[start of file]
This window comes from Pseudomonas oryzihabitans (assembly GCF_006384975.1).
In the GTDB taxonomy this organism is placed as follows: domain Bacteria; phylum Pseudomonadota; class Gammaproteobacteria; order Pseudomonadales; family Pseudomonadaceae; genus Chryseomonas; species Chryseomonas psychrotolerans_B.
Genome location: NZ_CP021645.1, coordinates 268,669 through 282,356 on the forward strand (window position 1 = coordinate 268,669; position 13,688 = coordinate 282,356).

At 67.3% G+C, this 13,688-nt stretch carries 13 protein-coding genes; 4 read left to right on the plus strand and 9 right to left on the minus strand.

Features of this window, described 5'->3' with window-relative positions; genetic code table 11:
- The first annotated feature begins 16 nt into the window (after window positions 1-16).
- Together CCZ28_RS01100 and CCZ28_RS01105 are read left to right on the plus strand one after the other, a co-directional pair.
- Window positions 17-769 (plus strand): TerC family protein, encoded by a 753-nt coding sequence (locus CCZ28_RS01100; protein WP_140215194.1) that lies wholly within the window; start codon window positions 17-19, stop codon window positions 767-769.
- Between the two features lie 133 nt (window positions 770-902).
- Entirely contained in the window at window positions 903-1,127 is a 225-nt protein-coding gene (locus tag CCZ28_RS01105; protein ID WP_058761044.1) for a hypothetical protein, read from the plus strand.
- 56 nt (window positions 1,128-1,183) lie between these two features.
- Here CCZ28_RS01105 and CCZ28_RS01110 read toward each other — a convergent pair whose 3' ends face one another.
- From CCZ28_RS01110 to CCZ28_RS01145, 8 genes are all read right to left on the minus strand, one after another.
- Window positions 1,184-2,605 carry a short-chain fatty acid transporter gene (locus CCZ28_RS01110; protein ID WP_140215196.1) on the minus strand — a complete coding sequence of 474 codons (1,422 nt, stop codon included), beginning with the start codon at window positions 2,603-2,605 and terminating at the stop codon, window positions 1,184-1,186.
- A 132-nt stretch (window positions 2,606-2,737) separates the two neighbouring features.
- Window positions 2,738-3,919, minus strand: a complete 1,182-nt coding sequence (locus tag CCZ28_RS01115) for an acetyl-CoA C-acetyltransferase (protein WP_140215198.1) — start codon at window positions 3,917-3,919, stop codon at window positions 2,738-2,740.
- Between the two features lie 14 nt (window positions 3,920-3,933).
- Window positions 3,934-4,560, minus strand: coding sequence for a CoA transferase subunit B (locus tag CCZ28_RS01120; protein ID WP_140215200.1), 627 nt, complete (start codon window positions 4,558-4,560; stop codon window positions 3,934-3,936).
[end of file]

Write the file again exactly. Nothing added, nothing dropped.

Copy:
This window comes from Pseudomonas oryzihabitans (assembly GCF_006384975.1).
In the GTDB taxonomy this organism is placed as follows: domain Bacteria; phylum Pseudomonadota; class Gammaproteobacteria; order Pseudomonadales; family Pseudomonadaceae; genus Chryseomonas; species Chryseomonas psychrotolerans_B.
Genome location: NZ_CP021645.1, coordinates 268,669 through 282,356 on the forward strand (window position 1 = coordinate 268,669; position 13,688 = coordinate 282,356).

At 67.3% G+C, this 13,688-nt stretch carries 13 protein-coding genes; 4 read left to right on the plus strand and 9 right to left on the minus strand.

Features of this window, described 5'->3' with window-relative positions; genetic code table 11:
- The first annotated feature begins 16 nt into the window (after window positions 1-16).
- Together CCZ28_RS01100 and CCZ28_RS01105 are read left to right on the plus strand one after the other, a co-directional pair.
- Window positions 17-769 (plus strand): TerC family protein, encoded by a 753-nt coding sequence (locus CCZ28_RS01100; protein WP_140215194.1) that lies wholly within the window; start codon window positions 17-19, stop codon window positions 767-769.
- Between the two features lie 133 nt (window positions 770-902).
- Entirely contained in the window at window positions 903-1,127 is a 225-nt protein-coding gene (locus tag CCZ28_RS01105; protein ID WP_058761044.1) for a hypothetical protein, read from the plus strand.
- 56 nt (window positions 1,128-1,183) lie between these two features.
- Here CCZ28_RS01105 and CCZ28_RS01110 read toward each other — a convergent pair whose 3' ends face one another.
- From CCZ28_RS01110 to CCZ28_RS01145, 8 genes are all read right to left on the minus strand, one after another.
- Window positions 1,184-2,605 carry a short-chain fatty acid transporter gene (locus CCZ28_RS01110; protein ID WP_140215196.1) on the minus strand — a complete coding sequence of 474 codons (1,422 nt, stop codon included), beginning with the start codon at window positions 2,603-2,605 and terminating at the stop codon, window positions 1,184-1,186.
- A 132-nt stretch (window positions 2,606-2,737) separates the two neighbouring features.
- Window positions 2,738-3,919, minus strand: a complete 1,182-nt coding sequence (locus tag CCZ28_RS01115) for an acetyl-CoA C-acetyltransferase (protein WP_140215198.1) — start codon at window positions 3,917-3,919, stop codon at window positions 2,738-2,740.
- Between the two features lie 14 nt (window positions 3,920-3,933).
- Window positions 3,934-4,560, minus strand: coding sequence for a CoA transferase subunit B (locus tag CCZ28_RS01120; protein ID WP_140215200.1), 627 nt, complete (start codon window positions 4,558-4,560; stop codon window positions 3,934-3,936).